Personally, it can be respected what these women went through and finally stood up for – what can’t always be forgiven is the damage they caused with their words on Fox and waiting so long to finally step forward. While the film touches on important matters that has recently come to the light in droves, it doesn’t always reach its potential and with some choppy editing and often-bizarre narrative techniques, making the story relatively disjointed at times. The film is sure to spark some discussion as despite the events portrayed in the film it appears that many of those who acted improperly managed to financially win from their downfall but it at least set a precedent for those looking to come forward knowing they are not alone.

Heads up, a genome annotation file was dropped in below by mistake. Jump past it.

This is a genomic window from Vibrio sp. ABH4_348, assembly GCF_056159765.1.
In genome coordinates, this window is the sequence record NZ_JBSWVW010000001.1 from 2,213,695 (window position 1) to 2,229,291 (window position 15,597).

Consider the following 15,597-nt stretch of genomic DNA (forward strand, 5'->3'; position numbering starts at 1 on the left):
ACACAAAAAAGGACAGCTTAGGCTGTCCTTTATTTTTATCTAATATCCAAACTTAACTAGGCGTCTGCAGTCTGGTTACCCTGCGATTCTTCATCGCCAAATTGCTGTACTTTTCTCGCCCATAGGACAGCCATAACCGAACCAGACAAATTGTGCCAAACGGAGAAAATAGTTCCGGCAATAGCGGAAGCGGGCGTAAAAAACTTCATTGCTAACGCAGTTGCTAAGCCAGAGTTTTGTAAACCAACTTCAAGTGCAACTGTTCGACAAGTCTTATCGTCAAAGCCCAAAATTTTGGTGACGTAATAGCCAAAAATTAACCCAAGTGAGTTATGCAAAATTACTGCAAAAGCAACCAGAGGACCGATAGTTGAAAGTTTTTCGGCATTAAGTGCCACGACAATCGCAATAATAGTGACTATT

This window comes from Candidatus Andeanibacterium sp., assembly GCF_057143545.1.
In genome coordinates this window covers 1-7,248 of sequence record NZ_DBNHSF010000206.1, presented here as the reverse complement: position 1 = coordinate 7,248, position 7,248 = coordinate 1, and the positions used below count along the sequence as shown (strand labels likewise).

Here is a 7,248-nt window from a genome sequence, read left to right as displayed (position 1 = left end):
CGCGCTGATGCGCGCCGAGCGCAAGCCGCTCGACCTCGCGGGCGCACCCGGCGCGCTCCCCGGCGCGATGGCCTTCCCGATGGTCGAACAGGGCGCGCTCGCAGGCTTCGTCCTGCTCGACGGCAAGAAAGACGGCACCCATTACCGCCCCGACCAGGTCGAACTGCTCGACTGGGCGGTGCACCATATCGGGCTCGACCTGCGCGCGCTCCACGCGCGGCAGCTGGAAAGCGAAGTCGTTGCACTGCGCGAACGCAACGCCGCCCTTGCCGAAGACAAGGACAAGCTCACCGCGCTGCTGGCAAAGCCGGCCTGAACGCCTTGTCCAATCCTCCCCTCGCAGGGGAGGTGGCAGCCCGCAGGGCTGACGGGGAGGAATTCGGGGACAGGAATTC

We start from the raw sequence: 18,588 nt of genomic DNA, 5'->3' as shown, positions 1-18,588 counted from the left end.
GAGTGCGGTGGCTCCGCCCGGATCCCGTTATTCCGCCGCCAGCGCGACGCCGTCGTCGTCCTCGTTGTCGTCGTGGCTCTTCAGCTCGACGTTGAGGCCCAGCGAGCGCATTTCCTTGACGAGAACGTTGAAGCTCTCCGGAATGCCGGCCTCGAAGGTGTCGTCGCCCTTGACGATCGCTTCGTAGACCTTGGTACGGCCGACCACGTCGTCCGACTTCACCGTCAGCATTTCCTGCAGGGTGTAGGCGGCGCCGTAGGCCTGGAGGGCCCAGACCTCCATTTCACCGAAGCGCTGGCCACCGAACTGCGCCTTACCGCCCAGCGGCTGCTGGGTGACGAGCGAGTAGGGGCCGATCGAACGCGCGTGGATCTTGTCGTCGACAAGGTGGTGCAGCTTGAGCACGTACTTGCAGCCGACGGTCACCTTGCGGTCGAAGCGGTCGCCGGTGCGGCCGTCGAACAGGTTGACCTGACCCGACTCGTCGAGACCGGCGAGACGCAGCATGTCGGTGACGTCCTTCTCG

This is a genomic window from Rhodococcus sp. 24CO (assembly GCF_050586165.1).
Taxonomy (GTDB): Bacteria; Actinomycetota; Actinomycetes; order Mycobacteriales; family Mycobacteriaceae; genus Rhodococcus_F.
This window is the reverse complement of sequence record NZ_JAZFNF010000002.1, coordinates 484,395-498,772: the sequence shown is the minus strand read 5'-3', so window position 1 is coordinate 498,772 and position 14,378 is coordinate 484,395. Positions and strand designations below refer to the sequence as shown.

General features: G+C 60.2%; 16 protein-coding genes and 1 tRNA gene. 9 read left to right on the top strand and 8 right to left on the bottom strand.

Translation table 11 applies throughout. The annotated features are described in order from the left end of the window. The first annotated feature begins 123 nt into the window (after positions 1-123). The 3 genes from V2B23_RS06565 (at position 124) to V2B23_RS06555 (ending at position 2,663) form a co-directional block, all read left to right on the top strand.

Grade: B-

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Media Review Screening: Tuesday, December 3, 2019 ~ Courtesy of Lionsgate

“BOMBSHELL” IS OUT IN THEATERS NATIONWIDE // WORLDWIDE TO FOLLOW JANUARY 2020

 

 

REVIEW: “BEN-HUR” (2016) Paramount Pictures

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Let’s start by stating the obvious. If you go into this version Ben-Hur with visions of the original classic film, you will be disappointed. It is a very conservative, safe, tale re-told for current audiences. Remember this is being done by none other than Roma Downey & Mark Burnett, sponsors of some of the most cheesy TV shows ever done. And while it’s the ‘cool’ thing to just trash this film because it is a remake blah blah blah.. give it a rest people.